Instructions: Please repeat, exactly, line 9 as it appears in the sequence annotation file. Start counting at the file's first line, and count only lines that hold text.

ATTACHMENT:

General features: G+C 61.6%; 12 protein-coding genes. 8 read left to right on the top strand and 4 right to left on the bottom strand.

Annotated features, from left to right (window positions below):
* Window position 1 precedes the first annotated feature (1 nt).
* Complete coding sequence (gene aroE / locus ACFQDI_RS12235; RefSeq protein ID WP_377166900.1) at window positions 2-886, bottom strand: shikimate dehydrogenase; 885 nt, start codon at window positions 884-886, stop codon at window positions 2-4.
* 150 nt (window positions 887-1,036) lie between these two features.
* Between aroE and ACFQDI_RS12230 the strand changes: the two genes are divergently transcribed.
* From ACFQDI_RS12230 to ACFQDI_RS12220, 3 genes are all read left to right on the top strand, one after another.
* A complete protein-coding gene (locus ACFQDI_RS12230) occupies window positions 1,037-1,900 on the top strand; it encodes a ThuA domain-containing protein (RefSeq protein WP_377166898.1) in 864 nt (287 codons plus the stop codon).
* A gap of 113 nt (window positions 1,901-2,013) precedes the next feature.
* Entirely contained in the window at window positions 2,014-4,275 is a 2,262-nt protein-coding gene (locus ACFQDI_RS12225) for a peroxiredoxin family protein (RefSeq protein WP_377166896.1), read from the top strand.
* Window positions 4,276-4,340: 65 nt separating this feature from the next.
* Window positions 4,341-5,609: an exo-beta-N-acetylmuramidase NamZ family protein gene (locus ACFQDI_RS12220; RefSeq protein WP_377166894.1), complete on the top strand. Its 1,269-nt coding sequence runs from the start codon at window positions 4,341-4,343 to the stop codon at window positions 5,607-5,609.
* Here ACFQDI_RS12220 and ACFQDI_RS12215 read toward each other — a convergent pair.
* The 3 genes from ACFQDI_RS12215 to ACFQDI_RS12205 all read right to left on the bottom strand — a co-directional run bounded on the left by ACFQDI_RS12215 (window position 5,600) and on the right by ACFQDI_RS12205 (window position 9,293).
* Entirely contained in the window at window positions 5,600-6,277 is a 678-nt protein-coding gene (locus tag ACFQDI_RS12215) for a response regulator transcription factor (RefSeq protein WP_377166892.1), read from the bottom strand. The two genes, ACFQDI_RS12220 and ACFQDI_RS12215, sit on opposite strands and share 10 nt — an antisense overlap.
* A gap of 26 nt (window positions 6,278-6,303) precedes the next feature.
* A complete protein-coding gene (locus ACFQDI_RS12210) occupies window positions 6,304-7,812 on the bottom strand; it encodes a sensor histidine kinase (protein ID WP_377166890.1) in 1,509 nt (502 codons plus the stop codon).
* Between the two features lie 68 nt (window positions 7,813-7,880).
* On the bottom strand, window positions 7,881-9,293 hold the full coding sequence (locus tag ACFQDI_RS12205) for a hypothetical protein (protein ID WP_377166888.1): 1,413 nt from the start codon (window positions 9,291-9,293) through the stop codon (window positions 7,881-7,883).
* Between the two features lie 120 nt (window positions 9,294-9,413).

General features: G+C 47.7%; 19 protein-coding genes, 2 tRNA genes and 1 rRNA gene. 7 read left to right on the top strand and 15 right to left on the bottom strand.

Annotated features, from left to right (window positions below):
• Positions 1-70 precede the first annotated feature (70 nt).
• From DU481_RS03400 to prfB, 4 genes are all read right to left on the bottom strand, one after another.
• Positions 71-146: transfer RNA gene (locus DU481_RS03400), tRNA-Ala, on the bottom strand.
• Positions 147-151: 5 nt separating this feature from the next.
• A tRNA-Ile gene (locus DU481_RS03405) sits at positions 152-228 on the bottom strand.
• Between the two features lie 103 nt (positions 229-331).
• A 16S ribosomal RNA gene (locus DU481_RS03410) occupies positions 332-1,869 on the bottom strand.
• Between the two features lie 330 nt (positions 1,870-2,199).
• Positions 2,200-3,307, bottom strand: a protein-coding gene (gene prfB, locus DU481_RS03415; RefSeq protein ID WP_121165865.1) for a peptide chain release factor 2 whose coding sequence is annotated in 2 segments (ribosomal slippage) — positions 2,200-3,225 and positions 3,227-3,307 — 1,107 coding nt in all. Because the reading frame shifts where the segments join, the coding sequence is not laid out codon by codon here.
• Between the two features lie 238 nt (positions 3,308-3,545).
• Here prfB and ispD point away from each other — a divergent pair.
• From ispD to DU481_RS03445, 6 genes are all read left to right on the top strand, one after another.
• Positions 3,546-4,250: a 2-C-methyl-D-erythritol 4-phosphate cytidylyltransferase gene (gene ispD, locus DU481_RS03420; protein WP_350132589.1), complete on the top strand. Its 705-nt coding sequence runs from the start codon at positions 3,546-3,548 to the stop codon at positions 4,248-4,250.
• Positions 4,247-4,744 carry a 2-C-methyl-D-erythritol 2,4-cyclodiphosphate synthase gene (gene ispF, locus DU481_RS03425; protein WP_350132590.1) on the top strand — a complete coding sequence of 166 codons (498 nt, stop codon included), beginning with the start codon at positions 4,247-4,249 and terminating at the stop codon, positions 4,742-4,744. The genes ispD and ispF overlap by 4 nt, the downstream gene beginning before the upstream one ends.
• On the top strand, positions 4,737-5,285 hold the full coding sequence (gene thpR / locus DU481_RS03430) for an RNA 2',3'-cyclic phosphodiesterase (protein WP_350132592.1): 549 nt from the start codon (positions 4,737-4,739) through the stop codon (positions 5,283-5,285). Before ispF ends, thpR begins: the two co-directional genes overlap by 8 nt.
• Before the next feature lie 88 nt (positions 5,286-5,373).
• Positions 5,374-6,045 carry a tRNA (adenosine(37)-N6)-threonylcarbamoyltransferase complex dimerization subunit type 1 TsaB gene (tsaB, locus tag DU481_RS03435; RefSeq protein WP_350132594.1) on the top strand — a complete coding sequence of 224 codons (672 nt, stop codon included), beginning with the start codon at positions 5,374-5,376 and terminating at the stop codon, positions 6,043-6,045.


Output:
* A gap of 113 nt (window positions 1,901-2,013) precedes the next feature.